"All eyes are still on Greece. The situation looks extraordinarily bleak. The household sector is getting hammered ... the banking sector is getting pummeled to pieces," James Nixon at Societe Generale told Reuters. "But if someone keeps writing the cheques Greece will survive."

Fitch Ratings urged Europe's central bank to do more. The European Central Bank should ramp up its buying of troubled euro zone debt to support Italy and prevent a "cataclysmic" collapse of the euro, said David Riley, the head of global sovereign ratings for Fitch, at a conference in Frankfurt.

"The ECB, clearly, does need to be more actively engaged," Riley said. "It would be a less costly and risky strategy if the ECB committed more openly."

In the US, the Federal Reserve is set to release its Beige Book survey of economic conditions today.

With the American labour market finally making some headway as employers added 1.64 million workers in 2011, the best year since 2006, economists Peter Cappelli and John Silvia say there's more strength ahead in 2012.

Last year’s employment increases “are good signs for this year,” Cappelli, a labour economist and director of the Center for Human Resources at the University of Pennsylvania's Wharton School, told Bloomberg. “Manufacturing is the most important story because it has spillover effects on other industries in a way that services may not.”


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“Without growth, you can’t fix this issue".

"Unlike previous authors, going back to Thomas Malthus, then later Dennis and Donella Meadows, Herman Daly, and more recently, Tim Jackson and Gus Speth—to all of whom Heinberg gives their due—he’s not just saying that economic growth should stop or that it will stop. He’s saying that it in fact has stopped, whether we like it or not. Discussion in the popular media aside, this is not a choice. Physical laws dictate that all living things must stop growing at some point and, our adamant resistance notwithstanding, the human species has reached that point".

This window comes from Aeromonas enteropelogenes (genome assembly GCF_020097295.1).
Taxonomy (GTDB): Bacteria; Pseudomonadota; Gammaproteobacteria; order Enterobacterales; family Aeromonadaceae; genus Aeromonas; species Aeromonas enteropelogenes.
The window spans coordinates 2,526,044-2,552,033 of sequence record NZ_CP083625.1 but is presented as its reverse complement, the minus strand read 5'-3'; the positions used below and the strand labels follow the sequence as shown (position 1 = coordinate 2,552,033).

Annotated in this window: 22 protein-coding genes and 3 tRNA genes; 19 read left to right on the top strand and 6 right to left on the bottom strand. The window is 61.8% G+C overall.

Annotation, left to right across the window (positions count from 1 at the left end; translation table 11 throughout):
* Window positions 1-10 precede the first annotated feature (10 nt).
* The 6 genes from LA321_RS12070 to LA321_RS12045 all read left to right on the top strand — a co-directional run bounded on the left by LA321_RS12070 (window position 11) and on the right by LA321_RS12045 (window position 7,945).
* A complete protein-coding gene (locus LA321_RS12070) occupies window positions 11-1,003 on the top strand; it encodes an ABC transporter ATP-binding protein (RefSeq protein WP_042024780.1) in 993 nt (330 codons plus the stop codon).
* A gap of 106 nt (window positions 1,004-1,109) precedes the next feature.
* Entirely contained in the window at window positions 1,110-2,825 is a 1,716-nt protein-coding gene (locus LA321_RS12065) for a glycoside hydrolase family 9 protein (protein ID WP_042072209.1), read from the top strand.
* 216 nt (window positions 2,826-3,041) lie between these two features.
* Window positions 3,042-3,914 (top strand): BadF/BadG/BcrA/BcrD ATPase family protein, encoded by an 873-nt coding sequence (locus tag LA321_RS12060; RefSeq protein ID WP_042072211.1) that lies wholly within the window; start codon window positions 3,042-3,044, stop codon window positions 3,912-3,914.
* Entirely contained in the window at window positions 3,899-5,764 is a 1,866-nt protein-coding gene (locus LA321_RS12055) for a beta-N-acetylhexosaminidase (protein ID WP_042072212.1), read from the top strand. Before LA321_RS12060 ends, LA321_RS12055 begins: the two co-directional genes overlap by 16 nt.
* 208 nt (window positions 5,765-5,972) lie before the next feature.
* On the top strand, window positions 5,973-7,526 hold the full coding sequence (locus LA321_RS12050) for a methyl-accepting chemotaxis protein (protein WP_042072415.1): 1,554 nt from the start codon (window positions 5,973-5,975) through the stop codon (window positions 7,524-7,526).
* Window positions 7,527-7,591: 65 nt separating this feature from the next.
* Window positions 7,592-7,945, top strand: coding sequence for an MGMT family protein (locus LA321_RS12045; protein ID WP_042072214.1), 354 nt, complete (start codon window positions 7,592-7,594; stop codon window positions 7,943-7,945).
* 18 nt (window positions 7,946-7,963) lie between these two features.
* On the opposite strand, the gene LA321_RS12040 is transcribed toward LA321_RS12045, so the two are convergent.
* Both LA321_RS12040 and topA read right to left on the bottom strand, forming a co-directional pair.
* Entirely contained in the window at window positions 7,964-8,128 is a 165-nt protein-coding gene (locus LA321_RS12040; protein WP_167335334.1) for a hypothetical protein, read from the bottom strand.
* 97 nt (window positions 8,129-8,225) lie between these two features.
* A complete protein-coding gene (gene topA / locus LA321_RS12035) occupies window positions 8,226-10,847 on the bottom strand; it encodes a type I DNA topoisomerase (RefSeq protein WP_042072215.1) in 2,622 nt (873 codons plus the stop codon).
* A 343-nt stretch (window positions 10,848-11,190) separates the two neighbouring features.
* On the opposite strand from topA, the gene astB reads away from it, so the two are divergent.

Economists, eh? Forgot to factor in the planet, yet still their every word is hung upon. Reminds you of priests continuing to push Creation; ignorant adherence to rote-learned creed in the face of obvious fact.

Just like Rome when it finally ran out of resources to underpin its empire. Trouble is despite the history lesson the nature of human behaviour is that we will ride it to the end.

What worries me is that empires exist because they extract resources from those around them, usually to the expense of others. Perhaps our current empires have not yet finished this process. It will be interesting to see how the oil is secured without destroying the infrastructure in the process, or to see if they can keep the transit of it intact.